I do a lot of advisory projects with the Victorian Courts, and being admitted has been very helpful to building credibility amongst the judiciary.
Adam O’Brien (GDLP ’10) leads the public sector advisory practice of management consulting firm Grosvenor Performance Group. He oversees advisory projects with clients ranging from nationwide not-for-profits to Victorian Courts, with his work requiring him to employ masterful questioning and distil complex information into clear, readable reports.
When he enrolled in the Graduate Diploma of Legal Practice (GDLP) at ANU, Adam viewed the program the same way as many of his classmates: a valuable stepping stone to a legal career, even if it was “plan B” for him at the time.
However, Adam was immediately impressed by his teachers at the ANU School of Legal Practice and the broad skillset he unlocked through the GDLP. After graduation he took a small detour from consulting into the legal profession working at the Australian Competition and Consumer Commission, however he credits much of his success in his return to management consulting to professional strengths instilled by the GDLP including clear communication and legal credibility.
Why did you study the GDLP?
I knew I didn’t want to practice law as a full-time career. Part of my reasoning was I wanted to make sure I got the most out of my undergraduate education, so a GDLP was a way to build upon that foundation. Part of it was I felt that legal practice would be useful as a back-up career if management consulting wasn’t successful. Part of it was the pride that I suspected would accrue from being admitted to the Supreme Court. And, being totally honest, there was a “suggestion” from family that it would be a good thing to do!
What did you enjoy most about the program?
I actually started my practical legal training through another provider and stopped after completing the first unit because the quality of education just didn’t meet my expectations. Part of me thought I shouldn’t bother continuing, but I’d made a commitment and wanted to see it through. From the first day I was impressed with the ANU program. The teachers were enthusiastic and engaging, there were multiple guest speakers brought in, and I could see value in every task, activity and assignment that was required.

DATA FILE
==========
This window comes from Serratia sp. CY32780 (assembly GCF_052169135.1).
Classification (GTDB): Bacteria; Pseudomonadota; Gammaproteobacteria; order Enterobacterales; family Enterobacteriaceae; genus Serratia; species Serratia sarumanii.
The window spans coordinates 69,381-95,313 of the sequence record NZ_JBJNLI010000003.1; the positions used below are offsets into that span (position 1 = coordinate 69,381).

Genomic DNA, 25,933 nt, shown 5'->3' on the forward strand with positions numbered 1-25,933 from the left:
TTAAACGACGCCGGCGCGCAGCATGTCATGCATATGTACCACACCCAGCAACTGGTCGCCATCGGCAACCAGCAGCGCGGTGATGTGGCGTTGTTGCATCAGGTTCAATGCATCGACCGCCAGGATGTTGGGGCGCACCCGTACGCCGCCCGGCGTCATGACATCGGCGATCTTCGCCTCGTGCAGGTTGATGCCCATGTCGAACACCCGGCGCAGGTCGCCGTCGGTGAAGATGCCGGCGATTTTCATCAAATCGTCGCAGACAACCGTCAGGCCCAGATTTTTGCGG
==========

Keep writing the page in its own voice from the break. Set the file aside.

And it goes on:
How did the GDLP prepare for success in your current role?
Countless ways. I do a lot of advisory projects with the Victorian Courts, and being admitted has been very helpful to building credibility amongst the judiciary. In terms of skill sets, there are two which I regularly credit to the GDLP. The first is the art of asking good questions; there is a science to crafting a good question and I remember lots of practical activities we undertook to refine our approach to questioning during my time at ANU. The second is plain English drafting; not just in writing clearly, but in the skills it requires, particularly in quickly getting across lots of complex information and distilling it into more simple, clearly understood concepts and language.
What are some of the advantages ANU offers delivering the program?
The guest speakers were really fantastic, however the flexibility was what I most valued. This included on-campus and online delivery, but also in regard to a flexible approach to the practical legal training component. I had a three-year gap between finishing my undergraduate studies and commencing the GDLP. During those three years I’d worked for many corporates across the ASX and big public sector entities, so when it came to choosing how I’d complete my supervised practice, I wanted something different from the typical corporate pathway.
ANU had partnered with community legal centres, so I was able to receive a scholarship from ANU to support a month=long stint of supervised legal training at a community legal centre near Byron Bay. That time provided me with a valuable perspective on the types of legal problems people face. I had the opportunity to visit two remote Aboriginal communities as part of an outreach program run by the Central Land Council, as well as multiple drop-in advice nights for local community members to seek free legal advice. It was really a stand-out experience during my time at ANU.
What benefits does the GDLP offer students who may not aspire to be legal practitioners?
Despite the proliferation of legal graduates, being admitted does bring with it some immediate credibility in many respects, which can help to differentiate you when applying for different jobs. In my case, being admitted has helped me add extra value to my workplace by being able to take on a small in-house advisory role alongside my consulting work.
However, ultimately it’s the diversity of skills and capabilities you develop which can be applied in so many contexts that provides a real return on investment. The practical exercises help to build confidence in presenting and advocating for your ideas. I also just can’t underestimate how helpful plain-English drafting has been in writing compelling, convincing reports. And I have to admit, even the accounting skills have come in handy at times!